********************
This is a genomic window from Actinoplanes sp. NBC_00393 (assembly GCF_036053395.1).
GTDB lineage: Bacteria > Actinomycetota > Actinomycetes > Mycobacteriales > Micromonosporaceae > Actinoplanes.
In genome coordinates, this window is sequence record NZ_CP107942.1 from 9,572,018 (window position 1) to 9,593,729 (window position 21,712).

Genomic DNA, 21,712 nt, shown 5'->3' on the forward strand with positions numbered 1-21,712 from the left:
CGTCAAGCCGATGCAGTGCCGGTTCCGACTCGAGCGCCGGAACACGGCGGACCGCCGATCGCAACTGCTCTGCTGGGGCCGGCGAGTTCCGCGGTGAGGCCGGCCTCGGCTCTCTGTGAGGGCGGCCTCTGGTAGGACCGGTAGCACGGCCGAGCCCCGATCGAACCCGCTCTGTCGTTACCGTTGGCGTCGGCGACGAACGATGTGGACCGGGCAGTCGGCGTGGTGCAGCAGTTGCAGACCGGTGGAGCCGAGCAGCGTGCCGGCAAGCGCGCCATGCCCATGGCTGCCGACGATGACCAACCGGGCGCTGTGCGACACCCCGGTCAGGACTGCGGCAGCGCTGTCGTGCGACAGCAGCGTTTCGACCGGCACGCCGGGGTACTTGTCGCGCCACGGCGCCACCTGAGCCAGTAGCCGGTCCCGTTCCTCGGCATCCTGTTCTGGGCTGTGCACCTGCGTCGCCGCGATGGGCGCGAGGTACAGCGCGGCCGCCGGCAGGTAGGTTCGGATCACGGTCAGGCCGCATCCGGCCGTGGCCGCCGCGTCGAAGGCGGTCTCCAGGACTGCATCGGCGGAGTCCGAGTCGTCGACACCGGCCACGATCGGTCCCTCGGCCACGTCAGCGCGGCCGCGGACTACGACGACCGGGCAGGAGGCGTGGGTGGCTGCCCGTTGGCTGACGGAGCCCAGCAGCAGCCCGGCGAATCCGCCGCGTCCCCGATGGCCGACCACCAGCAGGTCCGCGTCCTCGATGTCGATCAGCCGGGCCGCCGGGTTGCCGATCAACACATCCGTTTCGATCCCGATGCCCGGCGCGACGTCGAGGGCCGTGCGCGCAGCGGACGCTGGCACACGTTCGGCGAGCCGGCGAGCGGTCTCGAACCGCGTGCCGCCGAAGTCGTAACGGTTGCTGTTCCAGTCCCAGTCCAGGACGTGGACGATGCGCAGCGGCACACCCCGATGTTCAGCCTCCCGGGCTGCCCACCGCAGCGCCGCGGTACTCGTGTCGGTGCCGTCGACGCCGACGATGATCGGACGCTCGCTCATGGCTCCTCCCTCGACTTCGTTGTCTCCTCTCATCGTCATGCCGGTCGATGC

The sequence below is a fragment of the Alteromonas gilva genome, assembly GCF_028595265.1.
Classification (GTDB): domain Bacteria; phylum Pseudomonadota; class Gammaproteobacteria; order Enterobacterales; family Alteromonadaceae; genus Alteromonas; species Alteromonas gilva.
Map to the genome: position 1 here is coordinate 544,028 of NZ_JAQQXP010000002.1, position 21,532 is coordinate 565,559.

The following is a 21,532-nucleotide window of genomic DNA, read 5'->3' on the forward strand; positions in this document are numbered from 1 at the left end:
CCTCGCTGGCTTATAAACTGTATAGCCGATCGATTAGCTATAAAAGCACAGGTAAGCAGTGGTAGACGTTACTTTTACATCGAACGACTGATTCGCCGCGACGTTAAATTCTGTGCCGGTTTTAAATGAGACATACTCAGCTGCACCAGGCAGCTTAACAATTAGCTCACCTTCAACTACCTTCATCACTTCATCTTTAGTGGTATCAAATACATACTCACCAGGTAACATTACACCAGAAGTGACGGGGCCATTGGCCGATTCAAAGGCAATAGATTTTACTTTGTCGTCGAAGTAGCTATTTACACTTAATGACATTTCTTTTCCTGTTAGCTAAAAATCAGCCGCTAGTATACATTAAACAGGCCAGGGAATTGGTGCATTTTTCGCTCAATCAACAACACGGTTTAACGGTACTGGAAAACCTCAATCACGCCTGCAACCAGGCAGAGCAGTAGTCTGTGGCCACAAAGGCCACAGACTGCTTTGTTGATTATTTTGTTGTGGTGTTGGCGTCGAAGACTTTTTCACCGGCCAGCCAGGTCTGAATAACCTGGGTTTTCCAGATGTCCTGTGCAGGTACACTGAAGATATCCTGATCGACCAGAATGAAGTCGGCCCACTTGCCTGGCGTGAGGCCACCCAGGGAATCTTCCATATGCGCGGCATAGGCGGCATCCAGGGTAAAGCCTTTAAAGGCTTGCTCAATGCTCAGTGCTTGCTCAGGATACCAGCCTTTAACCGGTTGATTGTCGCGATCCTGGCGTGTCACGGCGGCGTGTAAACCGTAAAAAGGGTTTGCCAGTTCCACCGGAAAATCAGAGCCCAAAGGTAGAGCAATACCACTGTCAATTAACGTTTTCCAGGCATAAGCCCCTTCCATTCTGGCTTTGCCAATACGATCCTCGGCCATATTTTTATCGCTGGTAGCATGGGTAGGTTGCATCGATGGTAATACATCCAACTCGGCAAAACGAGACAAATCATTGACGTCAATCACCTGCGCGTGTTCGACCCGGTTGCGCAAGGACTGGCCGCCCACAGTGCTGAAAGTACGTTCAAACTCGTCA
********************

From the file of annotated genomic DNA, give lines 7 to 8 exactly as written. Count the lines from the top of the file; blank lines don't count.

Classification (GTDB): domain Bacteria; phylum Pseudomonadota; class Gammaproteobacteria; order Enterobacterales; family Alteromonadaceae; genus Alteromonas; species Alteromonas gilva.
Map to the genome: position 1 here is coordinate 544,028 of NZ_JAQQXP010000002.1, position 21,532 is coordinate 565,559.